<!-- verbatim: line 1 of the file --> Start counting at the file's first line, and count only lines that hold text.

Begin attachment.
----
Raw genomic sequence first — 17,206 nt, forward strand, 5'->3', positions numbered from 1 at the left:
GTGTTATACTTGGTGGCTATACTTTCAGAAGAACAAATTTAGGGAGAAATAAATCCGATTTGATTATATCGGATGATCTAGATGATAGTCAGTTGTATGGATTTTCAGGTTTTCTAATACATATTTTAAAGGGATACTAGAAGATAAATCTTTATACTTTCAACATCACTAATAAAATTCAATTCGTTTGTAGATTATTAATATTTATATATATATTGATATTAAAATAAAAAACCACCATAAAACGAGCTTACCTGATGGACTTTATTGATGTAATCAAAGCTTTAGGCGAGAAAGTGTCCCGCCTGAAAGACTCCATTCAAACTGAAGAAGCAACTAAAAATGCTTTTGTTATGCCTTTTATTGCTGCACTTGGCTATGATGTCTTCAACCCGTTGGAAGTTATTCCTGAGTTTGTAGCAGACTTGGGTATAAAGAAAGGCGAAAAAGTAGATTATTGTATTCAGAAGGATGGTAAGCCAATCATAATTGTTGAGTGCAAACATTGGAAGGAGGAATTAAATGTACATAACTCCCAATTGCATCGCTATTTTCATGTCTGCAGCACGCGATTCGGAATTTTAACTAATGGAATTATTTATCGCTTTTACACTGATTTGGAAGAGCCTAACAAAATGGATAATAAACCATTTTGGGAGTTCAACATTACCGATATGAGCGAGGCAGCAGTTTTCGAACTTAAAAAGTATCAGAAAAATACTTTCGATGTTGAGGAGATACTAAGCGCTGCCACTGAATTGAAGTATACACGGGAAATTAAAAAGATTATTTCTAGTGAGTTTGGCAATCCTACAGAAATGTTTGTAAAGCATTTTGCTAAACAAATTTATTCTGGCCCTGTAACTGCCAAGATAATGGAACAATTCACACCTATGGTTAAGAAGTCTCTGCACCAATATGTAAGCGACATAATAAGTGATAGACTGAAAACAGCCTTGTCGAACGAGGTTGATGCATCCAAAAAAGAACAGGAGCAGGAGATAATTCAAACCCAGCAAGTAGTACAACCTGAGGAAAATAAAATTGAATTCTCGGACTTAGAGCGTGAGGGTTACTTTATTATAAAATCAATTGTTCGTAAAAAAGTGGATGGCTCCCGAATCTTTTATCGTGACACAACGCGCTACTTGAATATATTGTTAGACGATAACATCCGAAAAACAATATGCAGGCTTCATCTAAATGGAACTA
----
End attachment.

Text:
Raw genomic sequence first — 17,206 nt, forward strand, 5'->3', positions numbered from 1 at the left: